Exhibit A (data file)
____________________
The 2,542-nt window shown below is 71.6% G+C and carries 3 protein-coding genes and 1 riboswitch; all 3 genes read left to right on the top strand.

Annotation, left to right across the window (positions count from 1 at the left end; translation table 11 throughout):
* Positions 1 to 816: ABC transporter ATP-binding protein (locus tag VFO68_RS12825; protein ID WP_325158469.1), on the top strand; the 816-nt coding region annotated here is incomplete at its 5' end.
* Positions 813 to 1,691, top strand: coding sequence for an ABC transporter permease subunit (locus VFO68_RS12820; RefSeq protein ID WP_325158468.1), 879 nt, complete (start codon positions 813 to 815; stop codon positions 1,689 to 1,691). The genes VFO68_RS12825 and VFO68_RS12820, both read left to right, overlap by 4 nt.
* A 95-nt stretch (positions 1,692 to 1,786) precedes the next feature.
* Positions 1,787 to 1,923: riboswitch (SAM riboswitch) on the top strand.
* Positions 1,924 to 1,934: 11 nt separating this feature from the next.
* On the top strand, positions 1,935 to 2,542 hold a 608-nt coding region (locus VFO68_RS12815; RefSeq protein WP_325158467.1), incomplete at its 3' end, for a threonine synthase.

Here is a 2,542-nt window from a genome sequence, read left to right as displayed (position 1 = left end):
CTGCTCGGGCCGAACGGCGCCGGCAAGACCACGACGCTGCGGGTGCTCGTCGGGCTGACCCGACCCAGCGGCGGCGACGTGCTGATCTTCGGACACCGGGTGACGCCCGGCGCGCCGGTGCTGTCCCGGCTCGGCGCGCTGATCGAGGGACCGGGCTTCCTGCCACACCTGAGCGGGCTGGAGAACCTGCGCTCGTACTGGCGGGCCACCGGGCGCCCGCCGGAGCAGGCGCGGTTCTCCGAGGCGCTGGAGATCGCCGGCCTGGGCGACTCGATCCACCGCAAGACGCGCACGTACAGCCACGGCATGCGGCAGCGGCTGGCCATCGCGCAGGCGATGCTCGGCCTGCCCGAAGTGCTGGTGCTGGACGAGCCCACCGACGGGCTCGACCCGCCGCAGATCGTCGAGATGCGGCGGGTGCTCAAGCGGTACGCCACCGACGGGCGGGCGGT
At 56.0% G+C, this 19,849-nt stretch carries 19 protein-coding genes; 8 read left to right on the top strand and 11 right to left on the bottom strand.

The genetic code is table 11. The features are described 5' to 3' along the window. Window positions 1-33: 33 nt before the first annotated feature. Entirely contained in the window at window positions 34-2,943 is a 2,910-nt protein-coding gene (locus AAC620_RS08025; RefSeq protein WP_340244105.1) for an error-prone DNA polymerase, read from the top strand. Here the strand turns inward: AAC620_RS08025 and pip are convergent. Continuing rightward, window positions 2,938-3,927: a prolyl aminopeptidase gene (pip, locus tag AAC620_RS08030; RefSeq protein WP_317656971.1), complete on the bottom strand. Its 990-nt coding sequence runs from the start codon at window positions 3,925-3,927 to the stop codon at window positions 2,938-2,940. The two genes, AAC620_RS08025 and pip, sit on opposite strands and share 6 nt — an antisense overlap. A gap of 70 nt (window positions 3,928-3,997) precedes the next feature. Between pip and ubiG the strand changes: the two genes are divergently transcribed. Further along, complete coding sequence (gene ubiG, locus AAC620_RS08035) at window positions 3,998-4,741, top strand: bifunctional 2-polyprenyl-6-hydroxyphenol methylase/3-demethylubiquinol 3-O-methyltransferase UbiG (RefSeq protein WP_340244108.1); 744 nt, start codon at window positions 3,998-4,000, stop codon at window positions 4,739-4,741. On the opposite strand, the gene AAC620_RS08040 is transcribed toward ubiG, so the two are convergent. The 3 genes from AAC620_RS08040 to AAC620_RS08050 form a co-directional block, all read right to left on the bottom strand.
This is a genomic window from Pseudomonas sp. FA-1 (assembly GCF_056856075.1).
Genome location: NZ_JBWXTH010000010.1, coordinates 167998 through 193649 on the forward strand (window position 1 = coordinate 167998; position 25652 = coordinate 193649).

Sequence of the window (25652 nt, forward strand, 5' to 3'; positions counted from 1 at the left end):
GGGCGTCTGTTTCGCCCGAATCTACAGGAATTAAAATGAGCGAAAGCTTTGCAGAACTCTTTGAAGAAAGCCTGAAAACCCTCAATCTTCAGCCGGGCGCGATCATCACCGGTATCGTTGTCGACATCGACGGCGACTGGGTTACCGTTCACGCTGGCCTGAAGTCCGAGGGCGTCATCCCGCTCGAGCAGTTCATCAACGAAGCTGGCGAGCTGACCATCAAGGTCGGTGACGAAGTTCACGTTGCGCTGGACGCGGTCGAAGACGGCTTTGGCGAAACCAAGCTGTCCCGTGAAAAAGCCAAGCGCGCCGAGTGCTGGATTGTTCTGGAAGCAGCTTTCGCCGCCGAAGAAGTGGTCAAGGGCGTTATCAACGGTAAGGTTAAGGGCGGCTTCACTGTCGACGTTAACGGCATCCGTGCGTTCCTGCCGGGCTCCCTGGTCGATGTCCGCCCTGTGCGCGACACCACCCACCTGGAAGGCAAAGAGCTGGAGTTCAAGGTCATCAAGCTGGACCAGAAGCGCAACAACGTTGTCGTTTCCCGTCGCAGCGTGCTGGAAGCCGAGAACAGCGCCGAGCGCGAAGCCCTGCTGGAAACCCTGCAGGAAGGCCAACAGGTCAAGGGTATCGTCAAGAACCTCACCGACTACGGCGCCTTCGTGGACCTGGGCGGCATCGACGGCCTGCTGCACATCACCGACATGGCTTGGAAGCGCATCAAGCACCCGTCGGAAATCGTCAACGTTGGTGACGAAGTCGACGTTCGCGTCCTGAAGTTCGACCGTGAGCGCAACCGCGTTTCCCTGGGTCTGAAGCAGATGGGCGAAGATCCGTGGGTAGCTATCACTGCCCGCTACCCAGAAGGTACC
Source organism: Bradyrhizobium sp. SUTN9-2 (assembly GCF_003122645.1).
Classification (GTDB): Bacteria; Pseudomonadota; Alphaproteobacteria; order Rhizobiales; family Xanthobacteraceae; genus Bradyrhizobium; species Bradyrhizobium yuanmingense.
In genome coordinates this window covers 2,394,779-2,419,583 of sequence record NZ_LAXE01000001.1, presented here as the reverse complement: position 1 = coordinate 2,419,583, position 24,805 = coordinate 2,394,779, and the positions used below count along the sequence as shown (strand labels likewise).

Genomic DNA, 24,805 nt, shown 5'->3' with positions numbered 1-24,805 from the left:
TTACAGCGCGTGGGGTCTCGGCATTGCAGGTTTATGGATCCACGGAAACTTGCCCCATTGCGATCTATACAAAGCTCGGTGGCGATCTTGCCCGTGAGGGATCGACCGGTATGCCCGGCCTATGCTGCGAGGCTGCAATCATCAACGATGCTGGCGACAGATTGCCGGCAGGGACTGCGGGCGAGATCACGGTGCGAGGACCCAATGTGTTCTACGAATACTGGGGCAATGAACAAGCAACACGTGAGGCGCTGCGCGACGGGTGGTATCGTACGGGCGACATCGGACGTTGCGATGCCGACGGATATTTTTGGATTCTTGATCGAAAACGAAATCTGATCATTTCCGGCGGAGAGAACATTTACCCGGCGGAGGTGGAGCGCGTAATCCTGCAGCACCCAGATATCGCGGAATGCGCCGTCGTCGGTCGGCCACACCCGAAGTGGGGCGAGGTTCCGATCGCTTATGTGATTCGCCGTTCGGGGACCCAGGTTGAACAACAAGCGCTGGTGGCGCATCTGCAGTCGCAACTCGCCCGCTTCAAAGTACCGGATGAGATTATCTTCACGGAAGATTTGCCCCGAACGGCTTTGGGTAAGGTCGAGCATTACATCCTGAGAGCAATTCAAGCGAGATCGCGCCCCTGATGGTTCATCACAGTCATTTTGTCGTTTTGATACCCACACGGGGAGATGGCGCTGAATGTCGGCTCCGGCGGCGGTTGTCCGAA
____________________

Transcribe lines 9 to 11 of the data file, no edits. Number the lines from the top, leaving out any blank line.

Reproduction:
Here is a 2,542-nt window from a genome sequence, read left to right as displayed (position 1 = left end):
CTGCTCGGGCCGAACGGCGCCGGCAAGACCACGACGCTGCGGGTGCTCGTCGGGCTGACCCGACCCAGCGGCGGCGACGTGCTGATCTTCGGACACCGGGTGACGCCCGGCGCGCCGGTGCTGTCCCGGCTCGGCGCGCTGATCGAGGGACCGGGCTTCCTGCCACACCTGAGCGGGCTGGAGAACCTGCGCTCGTACTGGCGGGCCACCGGGCGCCCGCCGGAGCAGGCGCGGTTCTCCGAGGCGCTGGAGATCGCCGGCCTGGGCGACTCGATCCACCGCAAGACGCGCACGTACAGCCACGGCATGCGGCAGCGGCTGGCCATCGCGCAGGCGATGCTCGGCCTGCCCGAAGTGCTGGTGCTGGACGAGCCCACCGACGGGCTCGACCCGCCGCAGATCGTCGAGATGCGGCGGGTGCTCAAGCGGTACGCCACCGACGGGCGGGCGGT
At 56.0% G+C, this 19,849-nt stretch carries 19 protein-coding genes; 8 read left to right on the top strand and 11 right to left on the bottom strand.